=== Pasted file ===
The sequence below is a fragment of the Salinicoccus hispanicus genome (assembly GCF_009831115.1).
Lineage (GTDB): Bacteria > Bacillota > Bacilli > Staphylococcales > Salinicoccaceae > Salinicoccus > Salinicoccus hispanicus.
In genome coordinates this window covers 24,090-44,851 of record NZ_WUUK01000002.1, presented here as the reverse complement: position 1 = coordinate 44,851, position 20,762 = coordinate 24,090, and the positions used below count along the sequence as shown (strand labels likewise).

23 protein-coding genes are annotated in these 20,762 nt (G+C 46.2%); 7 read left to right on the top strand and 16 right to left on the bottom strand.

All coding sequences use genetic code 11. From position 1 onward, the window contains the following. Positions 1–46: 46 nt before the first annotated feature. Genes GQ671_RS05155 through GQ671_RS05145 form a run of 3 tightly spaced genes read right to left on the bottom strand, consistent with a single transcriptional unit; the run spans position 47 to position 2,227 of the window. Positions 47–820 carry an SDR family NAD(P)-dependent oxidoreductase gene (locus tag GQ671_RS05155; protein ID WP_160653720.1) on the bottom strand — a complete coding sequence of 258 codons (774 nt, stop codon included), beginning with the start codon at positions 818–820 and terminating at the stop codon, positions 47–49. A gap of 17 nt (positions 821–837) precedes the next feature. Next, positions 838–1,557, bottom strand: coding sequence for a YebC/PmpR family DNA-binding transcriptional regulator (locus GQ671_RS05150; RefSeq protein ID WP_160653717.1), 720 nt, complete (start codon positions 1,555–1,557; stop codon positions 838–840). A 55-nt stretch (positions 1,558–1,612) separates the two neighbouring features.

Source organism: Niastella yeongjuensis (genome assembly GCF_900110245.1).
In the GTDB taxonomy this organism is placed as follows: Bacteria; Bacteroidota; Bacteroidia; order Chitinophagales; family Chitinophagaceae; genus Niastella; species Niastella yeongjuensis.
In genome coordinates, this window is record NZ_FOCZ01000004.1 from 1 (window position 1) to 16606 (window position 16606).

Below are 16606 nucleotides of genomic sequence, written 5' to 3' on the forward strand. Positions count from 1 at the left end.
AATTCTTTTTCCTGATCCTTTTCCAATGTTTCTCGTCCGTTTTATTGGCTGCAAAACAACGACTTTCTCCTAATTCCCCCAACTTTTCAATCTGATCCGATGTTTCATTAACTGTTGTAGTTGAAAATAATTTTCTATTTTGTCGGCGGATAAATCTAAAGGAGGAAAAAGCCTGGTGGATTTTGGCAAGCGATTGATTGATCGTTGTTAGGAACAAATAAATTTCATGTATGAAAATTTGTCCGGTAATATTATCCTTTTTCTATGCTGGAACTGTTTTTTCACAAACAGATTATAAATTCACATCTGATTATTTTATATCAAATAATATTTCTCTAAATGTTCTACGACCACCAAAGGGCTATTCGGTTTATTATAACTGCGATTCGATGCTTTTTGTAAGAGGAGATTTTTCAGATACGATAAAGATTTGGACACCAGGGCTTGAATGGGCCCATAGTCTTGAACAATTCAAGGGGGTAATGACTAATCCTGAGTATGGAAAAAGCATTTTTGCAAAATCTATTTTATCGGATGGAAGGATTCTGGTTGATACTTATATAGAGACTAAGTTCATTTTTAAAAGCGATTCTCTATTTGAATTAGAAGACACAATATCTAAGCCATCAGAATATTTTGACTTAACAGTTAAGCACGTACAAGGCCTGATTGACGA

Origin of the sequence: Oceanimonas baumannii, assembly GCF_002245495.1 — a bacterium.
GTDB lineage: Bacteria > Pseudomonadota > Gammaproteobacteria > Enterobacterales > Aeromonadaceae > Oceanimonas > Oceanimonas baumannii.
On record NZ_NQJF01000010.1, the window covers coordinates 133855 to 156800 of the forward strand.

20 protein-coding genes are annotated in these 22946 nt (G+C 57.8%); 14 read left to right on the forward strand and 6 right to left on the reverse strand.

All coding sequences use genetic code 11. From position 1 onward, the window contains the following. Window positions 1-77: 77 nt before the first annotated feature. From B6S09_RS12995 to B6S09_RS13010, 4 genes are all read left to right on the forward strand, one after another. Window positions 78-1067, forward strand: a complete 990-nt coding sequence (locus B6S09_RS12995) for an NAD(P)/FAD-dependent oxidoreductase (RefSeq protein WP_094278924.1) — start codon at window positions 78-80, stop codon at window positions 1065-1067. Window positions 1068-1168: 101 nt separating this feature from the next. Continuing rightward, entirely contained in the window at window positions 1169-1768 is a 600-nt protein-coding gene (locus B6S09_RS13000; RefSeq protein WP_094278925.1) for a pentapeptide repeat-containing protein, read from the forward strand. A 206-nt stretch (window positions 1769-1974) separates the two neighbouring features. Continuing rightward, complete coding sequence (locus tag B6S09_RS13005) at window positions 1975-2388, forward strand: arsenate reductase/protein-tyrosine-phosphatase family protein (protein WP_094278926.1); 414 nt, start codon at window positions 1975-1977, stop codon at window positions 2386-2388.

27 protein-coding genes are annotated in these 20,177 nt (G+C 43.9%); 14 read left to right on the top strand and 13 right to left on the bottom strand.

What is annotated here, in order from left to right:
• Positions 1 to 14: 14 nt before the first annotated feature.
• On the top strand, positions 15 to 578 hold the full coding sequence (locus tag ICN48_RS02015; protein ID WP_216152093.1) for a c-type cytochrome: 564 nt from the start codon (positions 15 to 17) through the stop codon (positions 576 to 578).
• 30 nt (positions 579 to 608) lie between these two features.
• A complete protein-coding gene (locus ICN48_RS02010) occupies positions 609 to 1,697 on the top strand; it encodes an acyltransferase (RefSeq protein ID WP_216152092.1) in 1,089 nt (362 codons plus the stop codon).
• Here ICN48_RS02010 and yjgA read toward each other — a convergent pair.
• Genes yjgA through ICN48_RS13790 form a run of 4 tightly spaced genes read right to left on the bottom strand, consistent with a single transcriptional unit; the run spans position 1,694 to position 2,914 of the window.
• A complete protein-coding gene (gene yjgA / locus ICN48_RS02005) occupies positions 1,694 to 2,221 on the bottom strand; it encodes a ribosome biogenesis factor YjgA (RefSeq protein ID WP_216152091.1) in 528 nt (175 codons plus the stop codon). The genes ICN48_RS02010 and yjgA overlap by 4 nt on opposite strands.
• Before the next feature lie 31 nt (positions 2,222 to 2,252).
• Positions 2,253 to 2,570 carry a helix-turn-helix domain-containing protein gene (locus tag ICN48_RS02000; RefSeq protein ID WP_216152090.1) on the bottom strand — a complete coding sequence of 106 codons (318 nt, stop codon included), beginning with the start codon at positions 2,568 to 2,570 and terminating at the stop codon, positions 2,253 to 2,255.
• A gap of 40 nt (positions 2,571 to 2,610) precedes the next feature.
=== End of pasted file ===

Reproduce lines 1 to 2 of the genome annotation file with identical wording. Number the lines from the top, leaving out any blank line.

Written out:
The sequence below is a fragment of the Salinicoccus hispanicus genome (assembly GCF_009831115.1).
Lineage (GTDB): Bacteria > Bacillota > Bacilli > Staphylococcales > Salinicoccaceae > Salinicoccus > Salinicoccus hispanicus.